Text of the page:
Trinity Sunday Hymns And Songs

A selection of hymns and songs, based on themes from the Roman Catholic lectionary for the Feast of the Most Holy Trinity /  Trinity Sunday.

Most are free-to-use (ie public domain or copyright-free) meaning the words can be copied and sung to at least one tune with no concerns about copyright or performance licensing.  Many such hymns are old/traditional – but where possible a variety of styles / genres are included.

A small selection of hymns which are, or may be, still copyright are also included where they are a particularly good for for the theme(s).

READINGS

First: Deuteronomy 4:32-34, 39-40 – Ask now about former ages … has anything so great as this ever happened or has its like ever been heard of? So acknowledge today and take to heart that the Lord is God in heaven above and on the earth beneath; Keep his … commandments, … so that you may long remain in the land that the Lord your God is giving…

Psalm 32 – Happy the people the Lord has chosen as his own / The word of the Lord is faithful /  By his word the heavens were made / The Lord looks on those who revere him / Our soul is waiting for the Lord.

Second: Romans 8:14-17 – For all who are led by the Spirit of God are children of God … When we cry, “Abba! Father!” it is that very Spirit bearing witness with our spirit that we are children of God … we suffer with him so that we may also be glorified with him.

Gospel acclamation:  Based on Revelations 1:8 – “Glory be to the Father, and to the Son, and to the Holy Spirit; the God who is, who was, and who is to come.”
Gospel: Matthew 28:16-20 – Jesus says to his follower “All authority in heaven and on earth has been given to me. Go therefore and make disciples of all nations, baptizing them in the name of the Father and of the Son and of the Holy Spirit, and teaching them to obey everything that I have commanded you. And remember, I am with you always, to the end of the age.”

THEMES

Trinity – the fullness of God in three persons. God’s closeness to us. God’s inner life. God as three interactive, loving persons (Father, Son and Holy Spirit) remaining one divine reality. “We shall become like God, because we shall see him as he really is” – St John. Completeness, perfect symmetry

FREE-USE ARTWORK

See lectionary art for this Sunday for suggested pictures and art-works based on today’s readings.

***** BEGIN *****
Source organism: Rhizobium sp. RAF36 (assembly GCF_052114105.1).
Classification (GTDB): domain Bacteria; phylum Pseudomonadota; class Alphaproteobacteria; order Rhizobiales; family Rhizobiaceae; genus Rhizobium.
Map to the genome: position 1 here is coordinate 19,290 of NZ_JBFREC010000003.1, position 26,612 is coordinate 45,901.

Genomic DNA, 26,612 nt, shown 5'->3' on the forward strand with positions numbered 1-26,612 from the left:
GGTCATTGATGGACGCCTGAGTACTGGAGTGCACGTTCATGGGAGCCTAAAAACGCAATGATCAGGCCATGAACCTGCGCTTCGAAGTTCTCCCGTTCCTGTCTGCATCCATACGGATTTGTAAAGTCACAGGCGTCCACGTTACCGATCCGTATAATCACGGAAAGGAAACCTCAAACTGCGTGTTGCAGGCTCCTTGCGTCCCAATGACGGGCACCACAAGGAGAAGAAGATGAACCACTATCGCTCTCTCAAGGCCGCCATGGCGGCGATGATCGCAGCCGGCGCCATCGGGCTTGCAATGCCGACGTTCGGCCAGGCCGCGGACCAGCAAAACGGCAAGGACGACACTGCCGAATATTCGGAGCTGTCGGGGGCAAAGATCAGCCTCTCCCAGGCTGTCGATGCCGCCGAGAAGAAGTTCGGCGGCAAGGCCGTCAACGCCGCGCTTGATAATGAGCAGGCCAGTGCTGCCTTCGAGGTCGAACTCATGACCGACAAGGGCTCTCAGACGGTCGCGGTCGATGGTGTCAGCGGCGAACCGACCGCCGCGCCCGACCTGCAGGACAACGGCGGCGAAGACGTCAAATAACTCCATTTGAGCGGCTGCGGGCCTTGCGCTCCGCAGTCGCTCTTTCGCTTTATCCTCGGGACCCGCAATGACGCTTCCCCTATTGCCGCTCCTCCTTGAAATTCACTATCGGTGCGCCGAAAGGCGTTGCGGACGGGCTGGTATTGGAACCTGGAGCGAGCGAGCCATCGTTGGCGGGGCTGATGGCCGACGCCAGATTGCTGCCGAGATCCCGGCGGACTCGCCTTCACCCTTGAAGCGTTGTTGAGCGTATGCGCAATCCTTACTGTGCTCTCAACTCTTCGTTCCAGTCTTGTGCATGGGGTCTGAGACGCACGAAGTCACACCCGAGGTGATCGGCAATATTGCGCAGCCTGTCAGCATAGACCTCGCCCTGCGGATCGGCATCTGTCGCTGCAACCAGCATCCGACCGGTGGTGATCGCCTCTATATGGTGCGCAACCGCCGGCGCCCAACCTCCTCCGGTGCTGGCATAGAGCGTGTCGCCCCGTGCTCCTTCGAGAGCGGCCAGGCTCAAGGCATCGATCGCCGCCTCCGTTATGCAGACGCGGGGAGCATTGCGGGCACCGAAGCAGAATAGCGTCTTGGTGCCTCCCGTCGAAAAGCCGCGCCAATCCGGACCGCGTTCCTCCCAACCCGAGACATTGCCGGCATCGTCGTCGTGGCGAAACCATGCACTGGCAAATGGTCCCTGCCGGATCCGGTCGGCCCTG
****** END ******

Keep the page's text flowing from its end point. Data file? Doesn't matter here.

FREE-USE HYMNS

All Creatures of our God and King

All Glory be to God on High

All Hail Adored Trinity

Come Thou Almighty King

Dear Lord and Father of Mankind

Eternal Father Strong to Save

Firmly I Believe and Truly

Glory to God – Peruvian

Holy God we Praise Thy Name

Holy is the Lord

Holy, Holy, Holy

How Great is our God

In Christ there is no East or West

I Bind Unto Myself Today

Immortal Invisible God Only Wise

Lead us Heavenly Father Lead Us

Most Ancient of all Mysteries

O Trinity of Blessed Light

Praise God from Whom all Blessings Flow

Psalm 32 – Music for Mass setting

The Play of the Godhead

HYMNS WHICH MAY STILL BE COPYRIGHT

Abba Father – Landry

Come Join the Dance of Trinity – Leach

Everyone Moved by the Spirit – Landry

Father we Adore You – Coelho

Freely, Freely – Owens

God Beyond all Names – Farrell

God is One Unique and Holy – Wren

Go Make of all Disciples – Adkins

Go Tell Everyone – Dale / Richards

How Wonderful the Three in One – Wren

Sing Praise to our Creator – Westendorf

Sing Praises to the Living God – Temple
Song to the Trinity – Stanley

Trinity Song – Andersen

Trinity Sunday

First Sunday after Pentecost

Unifying Theme:
Our Triune God–great in wisdom and majesty and truth

Scripture Theme Hymns
Proverbs 8:1-4, 22-31 Wisdom is part of God’s creation 103: Immortal, Invisible, God Only Wise
152: I Sing the Almighty Power of God
Psalm 8 The majesty of God 154: All Hail the Power of Jesus’ Name